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Opinion >  Column

Shawn Vestal: Health care – and health care rhetoric – will be at the center of congressional race

Shawn Vestal (Dan Pelle / DAN PELLE)
Shawn Vestal (Dan Pelle / DAN PELLE)

The polls had barely closed before the first press release arrived.

“Happy primary night,” began the message from the Republican National Committee. “Now that Lisa Brown has advanced … she will have to finally give voters an answer on where she stands on healthcare.”

Brown, the news release proceeds to claim, has been ambiguous about whether she supports single-payer health care. She’s said a few things that suggest she might support such a plan, the RNC says, if you infer and extrapolate.

She must come clean, the RNC said.

The Democratic Congressional Campaign Committee sent its own post-election statement, naturally, in which it went after Rep. Cathy McMorris Rodgers for, among other things, “gutting pre-existing condition protections and jeopardizing health insurance for 36,200 people in her district.”

It’s clear we’ll be hearing a lot about health care in the weeks to come. It’s also clear that the talk about health care – the framing, the spinning, the insinuating – will probably be more important than policy.

This week’s primary confirmed that the 5th District is again a national battleground after more than a decade of GOP cakewalks. That means continued interest from the national parties, continued outside money and interest, continued messaging from above. The fact that national party organizations zoomed in on health care tells you something.

McMorris Rodgers will have to run on her record, including a vote for the failed Trumpcare proposal that would have allowed states to waive protections for people with pre-existing conditions. You can decide for yourself if that constitutes “gutting” – especially given the fact that the legislation didn’t pass.

But McMorris Rodgers has tried so hard to evade responsibility for her weaseling on this issue – insistently denying that her vote would have undermined protections for sick people in the face of simple, straightforward evidence to the contrary – that you know it’s got true electoral sting.

Few issues in health care have the level of widespread support as that: People in poll after poll express support for the idea that insurance companies should not be able to deny people coverage for being sick.

Meanwhile, the RNC is trying very, very hard to hang the albatross of “socialized medicine” around Brown’s neck with insinuations that, while she hasn’t actually endorsed a single-payer health care system, the way she talks about health care leaves “the door open for single-payer support.”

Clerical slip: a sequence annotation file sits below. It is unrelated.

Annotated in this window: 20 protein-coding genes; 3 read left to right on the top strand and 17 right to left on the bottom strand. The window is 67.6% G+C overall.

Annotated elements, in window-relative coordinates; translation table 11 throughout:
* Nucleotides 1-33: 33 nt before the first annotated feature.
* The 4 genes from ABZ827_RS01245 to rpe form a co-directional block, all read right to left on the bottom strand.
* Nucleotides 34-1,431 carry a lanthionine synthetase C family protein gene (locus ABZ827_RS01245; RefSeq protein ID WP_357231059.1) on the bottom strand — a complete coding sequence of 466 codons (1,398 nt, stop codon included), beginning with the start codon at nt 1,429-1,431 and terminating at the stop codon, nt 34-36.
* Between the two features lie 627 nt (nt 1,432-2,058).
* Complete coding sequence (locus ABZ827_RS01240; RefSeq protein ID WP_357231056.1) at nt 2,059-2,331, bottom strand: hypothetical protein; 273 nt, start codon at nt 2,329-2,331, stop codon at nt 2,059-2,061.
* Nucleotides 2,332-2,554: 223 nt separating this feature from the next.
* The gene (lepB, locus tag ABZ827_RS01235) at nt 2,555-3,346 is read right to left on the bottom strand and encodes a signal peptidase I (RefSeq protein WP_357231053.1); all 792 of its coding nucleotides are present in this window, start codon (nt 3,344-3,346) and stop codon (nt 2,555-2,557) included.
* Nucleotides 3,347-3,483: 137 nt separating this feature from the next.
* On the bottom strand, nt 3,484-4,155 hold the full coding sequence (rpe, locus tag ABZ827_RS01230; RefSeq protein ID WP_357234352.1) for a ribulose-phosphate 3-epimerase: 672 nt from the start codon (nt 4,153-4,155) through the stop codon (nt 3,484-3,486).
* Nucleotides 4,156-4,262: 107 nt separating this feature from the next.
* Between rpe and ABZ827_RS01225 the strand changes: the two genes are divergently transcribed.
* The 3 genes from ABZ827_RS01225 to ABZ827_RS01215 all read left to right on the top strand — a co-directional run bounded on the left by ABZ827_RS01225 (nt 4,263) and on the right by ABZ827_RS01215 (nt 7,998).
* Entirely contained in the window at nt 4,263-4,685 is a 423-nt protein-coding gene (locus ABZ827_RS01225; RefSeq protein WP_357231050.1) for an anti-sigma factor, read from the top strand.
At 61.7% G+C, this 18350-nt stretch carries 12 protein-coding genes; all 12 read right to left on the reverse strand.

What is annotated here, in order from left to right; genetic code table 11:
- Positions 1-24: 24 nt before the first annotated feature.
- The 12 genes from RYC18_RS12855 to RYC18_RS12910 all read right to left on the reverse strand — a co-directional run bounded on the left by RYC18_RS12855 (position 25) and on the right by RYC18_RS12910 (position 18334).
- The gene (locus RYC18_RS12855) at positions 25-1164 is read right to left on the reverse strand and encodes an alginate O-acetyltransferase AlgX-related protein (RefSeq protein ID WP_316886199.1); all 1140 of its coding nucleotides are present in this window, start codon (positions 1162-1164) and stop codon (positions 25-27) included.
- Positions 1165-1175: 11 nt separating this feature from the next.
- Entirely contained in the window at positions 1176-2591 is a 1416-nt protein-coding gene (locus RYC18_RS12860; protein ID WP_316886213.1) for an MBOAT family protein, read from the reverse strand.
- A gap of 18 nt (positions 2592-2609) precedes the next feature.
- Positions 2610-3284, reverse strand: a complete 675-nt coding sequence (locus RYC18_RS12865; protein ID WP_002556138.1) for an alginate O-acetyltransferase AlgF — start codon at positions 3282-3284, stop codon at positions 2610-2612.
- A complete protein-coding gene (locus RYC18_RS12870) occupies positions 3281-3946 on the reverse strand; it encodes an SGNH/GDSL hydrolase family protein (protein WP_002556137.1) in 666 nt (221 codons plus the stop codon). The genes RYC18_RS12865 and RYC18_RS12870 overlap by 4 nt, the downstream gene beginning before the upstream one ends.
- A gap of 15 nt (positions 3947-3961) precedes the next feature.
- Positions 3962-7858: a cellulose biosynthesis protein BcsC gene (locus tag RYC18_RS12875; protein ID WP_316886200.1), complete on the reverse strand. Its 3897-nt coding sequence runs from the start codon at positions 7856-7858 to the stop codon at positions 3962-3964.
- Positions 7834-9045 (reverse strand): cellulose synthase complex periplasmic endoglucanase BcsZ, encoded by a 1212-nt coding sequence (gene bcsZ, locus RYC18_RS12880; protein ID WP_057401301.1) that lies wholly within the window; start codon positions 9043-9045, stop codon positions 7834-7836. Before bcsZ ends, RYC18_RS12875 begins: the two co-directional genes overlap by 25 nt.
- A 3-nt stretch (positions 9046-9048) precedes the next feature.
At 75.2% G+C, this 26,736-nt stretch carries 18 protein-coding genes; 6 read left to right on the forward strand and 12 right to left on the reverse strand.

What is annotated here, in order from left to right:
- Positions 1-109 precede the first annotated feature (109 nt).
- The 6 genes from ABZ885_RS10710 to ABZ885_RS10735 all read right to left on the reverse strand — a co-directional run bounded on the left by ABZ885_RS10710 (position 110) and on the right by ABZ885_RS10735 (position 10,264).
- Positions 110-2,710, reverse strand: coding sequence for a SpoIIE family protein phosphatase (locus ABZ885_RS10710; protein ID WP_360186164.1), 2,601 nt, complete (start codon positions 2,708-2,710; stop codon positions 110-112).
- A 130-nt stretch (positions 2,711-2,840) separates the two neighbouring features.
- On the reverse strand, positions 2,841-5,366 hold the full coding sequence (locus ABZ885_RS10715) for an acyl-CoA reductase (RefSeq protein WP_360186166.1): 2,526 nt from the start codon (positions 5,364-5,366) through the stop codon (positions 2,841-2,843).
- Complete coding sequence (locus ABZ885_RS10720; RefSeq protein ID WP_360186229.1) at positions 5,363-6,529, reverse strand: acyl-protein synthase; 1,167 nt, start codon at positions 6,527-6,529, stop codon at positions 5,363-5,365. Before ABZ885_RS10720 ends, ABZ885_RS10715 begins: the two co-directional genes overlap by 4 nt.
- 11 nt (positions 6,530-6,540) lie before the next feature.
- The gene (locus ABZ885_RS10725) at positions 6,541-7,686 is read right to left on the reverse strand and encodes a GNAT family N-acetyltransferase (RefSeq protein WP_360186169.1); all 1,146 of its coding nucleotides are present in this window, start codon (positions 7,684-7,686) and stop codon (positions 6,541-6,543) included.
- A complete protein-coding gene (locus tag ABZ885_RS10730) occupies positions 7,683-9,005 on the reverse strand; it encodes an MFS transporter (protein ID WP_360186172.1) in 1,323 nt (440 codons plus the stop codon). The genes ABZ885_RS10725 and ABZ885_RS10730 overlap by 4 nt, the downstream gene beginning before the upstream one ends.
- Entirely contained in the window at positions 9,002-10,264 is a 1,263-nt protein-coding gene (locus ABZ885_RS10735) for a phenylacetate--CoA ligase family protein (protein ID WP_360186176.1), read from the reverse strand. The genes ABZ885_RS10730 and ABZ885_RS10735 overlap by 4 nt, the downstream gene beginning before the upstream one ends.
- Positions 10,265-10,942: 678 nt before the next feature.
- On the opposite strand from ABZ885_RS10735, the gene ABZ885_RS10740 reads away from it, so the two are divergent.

Has Brown left that door open? She says she wants to see increased access to health care, including possible expansions of Medicare, and efforts to bring down costs. She says she isn’t committed to any single proposal such as a Medicare-for-all, but wants to look at each one on its merits – and costs – when the time comes.

Is that an open door? You decide.

Either way, that old albatross simply isn’t what it once was. Not even close.

There was a time when few Americans supported the idea of government health insurance in any form. A CBS/New York Times poll from 1979 put the percentage at just over a quarter.

Things have changed dramatically. In the past couple of years, polling shows steady and increasing support for some form of national health plan or single-payer system – and big support for a more robust public option.

Sixty-two percent of Americans support Medicare-for-all, according to polling in May by the Kaiser Family Foundation. Seventy-five percent supported a plan where Medicare would be available to all, but people could also choose to keep their own insurance.

Pew polling last year showed that 60 percent of Americans now say it is the government’s responsibility to see that all people have health insurance; that was up from 51 percent the previous year.

Those results are shocking, because the question used “government responsibility” language – the kind of language for which most conservatives require a trigger warning. And while Democrats polled were much more likely to say health care is a government responsibility, significant percentages of Republicans of modest means did, as well.

Fifty-two percent of Republicans earning less than $30,000 a year said health care was a government responsibility; and a third of those earning between $30,000 and $75,000 did.

Just how those national figures will play out here in the 5th District remains to be seen, of course. National polls can be blind to local specificities.

But as we head toward the general election, and as the rhetoric about health care picks up the friction of constant spin, it’s clear that the ground is shifting.

Whatever you want to call it – single-payer, government health care, national health plan – this is simply not the albatross it used to be.

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